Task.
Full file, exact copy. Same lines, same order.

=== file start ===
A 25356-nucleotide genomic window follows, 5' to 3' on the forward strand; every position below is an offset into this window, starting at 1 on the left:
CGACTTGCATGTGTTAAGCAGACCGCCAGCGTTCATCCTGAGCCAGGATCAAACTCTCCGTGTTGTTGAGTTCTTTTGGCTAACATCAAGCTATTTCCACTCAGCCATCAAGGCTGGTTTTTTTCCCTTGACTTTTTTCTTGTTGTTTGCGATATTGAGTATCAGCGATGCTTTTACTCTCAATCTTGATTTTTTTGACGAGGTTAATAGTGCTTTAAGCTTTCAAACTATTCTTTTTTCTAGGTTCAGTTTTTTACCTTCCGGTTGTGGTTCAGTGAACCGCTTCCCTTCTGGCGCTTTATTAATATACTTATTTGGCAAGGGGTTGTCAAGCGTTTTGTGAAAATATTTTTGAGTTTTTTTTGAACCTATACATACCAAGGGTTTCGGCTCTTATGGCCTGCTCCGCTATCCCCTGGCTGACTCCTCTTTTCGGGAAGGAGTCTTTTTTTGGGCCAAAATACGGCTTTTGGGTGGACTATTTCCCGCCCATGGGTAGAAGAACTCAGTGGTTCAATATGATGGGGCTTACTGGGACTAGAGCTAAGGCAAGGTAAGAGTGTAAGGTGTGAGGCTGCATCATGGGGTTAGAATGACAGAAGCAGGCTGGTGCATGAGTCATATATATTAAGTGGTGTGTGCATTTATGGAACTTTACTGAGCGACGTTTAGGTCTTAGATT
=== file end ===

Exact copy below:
A 25356-nucleotide genomic window follows, 5' to 3' on the forward strand; every position below is an offset into this window, starting at 1 on the left:
CGACTTGCATGTGTTAAGCAGACCGCCAGCGTTCATCCTGAGCCAGGATCAAACTCTCCGTGTTGTTGAGTTCTTTTGGCTAACATCAAGCTATTTCCACTCAGCCATCAAGGCTGGTTTTTTTCCCTTGACTTTTTTCTTGTTGTTTGCGATATTGAGTATCAGCGATGCTTTTACTCTCAATCTTGATTTTTTTGACGAGGTTAATAGTGCTTTAAGCTTTCAAACTATTCTTTTTTCTAGGTTCAGTTTTTTACCTTCCGGTTGTGGTTCAGTGAACCGCTTCCCTTCTGGCGCTTTATTAATATACTTATTTGGCAAGGGGTTGTCAAGCGTTTTGTGAAAATATTTTTGAGTTTTTTTTGAACCTATACATACCAAGGGTTTCGGCTCTTATGGCCTGCTCCGCTATCCCCTGGCTGACTCCTCTTTTCGGGAAGGAGTCTTTTTTTGGGCCAAAATACGGCTTTTGGGTGGACTATTTCCCGCCCATGGGTAGAAGAACTCAGTGGTTCAATATGATGGGGCTTACTGGGACTAGAGCTAAGGCAAGGTAAGAGTGTAAGGTGTGAGGCTGCATCATGGGGTTAGAATGACAGAAGCAGGCTGGTGCATGAGTCATATATATTAAGTGGTGTGTGCATTTATGGAACTTTACTGAGCGACGTTTAGGTCTTAGATT